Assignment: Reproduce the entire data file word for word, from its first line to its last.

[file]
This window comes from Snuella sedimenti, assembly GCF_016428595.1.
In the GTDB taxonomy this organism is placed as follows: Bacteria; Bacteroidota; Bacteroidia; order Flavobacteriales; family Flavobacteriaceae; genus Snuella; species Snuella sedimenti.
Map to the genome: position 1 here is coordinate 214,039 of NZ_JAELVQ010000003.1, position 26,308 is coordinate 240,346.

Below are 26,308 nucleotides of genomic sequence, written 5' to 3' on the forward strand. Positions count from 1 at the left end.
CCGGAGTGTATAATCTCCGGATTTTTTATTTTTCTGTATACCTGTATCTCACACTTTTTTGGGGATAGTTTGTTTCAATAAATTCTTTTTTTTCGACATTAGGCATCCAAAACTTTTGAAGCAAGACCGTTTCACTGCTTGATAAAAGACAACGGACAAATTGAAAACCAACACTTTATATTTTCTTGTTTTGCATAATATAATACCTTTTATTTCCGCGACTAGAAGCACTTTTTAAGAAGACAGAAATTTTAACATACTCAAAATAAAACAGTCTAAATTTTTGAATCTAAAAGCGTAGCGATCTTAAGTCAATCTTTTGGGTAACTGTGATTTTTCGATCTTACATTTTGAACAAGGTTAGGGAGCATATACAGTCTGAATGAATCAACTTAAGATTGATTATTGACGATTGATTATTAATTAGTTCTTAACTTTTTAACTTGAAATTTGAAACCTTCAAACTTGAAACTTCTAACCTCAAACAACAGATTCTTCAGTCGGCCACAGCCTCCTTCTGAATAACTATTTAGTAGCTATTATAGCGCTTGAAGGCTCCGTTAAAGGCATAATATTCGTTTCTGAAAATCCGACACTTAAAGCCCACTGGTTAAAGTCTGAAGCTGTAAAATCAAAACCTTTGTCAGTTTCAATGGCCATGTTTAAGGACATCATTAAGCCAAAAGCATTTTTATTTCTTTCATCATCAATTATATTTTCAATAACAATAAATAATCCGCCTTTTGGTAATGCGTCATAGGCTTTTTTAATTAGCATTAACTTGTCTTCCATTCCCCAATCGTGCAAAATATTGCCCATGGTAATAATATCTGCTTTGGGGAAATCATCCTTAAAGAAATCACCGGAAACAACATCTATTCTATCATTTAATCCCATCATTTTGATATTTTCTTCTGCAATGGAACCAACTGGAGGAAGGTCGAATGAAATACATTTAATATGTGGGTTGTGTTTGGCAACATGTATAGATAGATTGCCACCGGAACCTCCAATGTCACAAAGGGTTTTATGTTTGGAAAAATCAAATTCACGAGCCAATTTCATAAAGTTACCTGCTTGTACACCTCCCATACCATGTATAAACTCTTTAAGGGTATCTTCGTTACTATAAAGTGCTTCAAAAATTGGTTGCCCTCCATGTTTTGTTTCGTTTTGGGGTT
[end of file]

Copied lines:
This window comes from Snuella sedimenti, assembly GCF_016428595.1.
In the GTDB taxonomy this organism is placed as follows: Bacteria; Bacteroidota; Bacteroidia; order Flavobacteriales; family Flavobacteriaceae; genus Snuella; species Snuella sedimenti.
Map to the genome: position 1 here is coordinate 214,039 of NZ_JAELVQ010000003.1, position 26,308 is coordinate 240,346.

Below are 26,308 nucleotides of genomic sequence, written 5' to 3' on the forward strand. Positions count from 1 at the left end.
CCGGAGTGTATAATCTCCGGATTTTTTATTTTTCTGTATACCTGTATCTCACACTTTTTTGGGGATAGTTTGTTTCAATAAATTCTTTTTTTTCGACATTAGGCATCCAAAACTTTTGAAGCAAGACCGTTTCACTGCTTGATAAAAGACAACGGACAAATTGAAAACCAACACTTTATATTTTCTTGTTTTGCATAATATAATACCTTTTATTTCCGCGACTAGAAGCACTTTTTAAGAAGACAGAAATTTTAACATACTCAAAATAAAACAGTCTAAATTTTTGAATCTAAAAGCGTAGCGATCTTAAGTCAATCTTTTGGGTAACTGTGATTTTTCGATCTTACATTTTGAACAAGGTTAGGGAGCATATACAGTCTGAATGAATCAACTTAAGATTGATTATTGACGATTGATTATTAATTAGTTCTTAACTTTTTAACTTGAAATTTGAAACCTTCAAACTTGAAACTTCTAACCTCAAACAACAGATTCTTCAGTCGGCCACAGCCTCCTTCTGAATAACTATTTAGTAGCTATTATAGCGCTTGAAGGCTCCGTTAAAGGCATAATATTCGTTTCTGAAAATCCGACACTTAAAGCCCACTGGTTAAAGTCTGAAGCTGTAAAATCAAAACCTTTGTCAGTTTCAATGGCCATGTTTAAGGACATCATTAAGCCAAAAGCATTTTTATTTCTTTCATCATCAATTATATTTTCAATAACAATAAATAATCCGCCTTTTGGTAATGCGTCATAGGCTTTTTTAATTAGCATTAACTTGTCTTCCATTCCCCAATCGTGCAAAATATTGCCCATGGTAATAATATCTGCTTTGGGGAAATCATCCTTAAAGAAATCACCGGAAACAACATCTATTCTATCATTTAATCCCATCATTTTGATATTTTCTTCTGCAATGGAACCAACTGGAGGAAGGTCGAATGAAATACATTTAATATGTGGGTTGTGTTTGGCAACATGTATAGATAGATTGCCACCGGAACCTCCAATGTCACAAAGGGTTTTATGTTTGGAAAAATCAAATTCACGAGCCAATTTCATAAAGTTACCTGCTTGTACACCTCCCATACCATGTATAAACTCTTTAAGGGTATCTTCGTTACTATAAAGTGCTTCAAAAATTGGTTGCCCTCCATGTTTTGTTTCGTTTTGGGGTT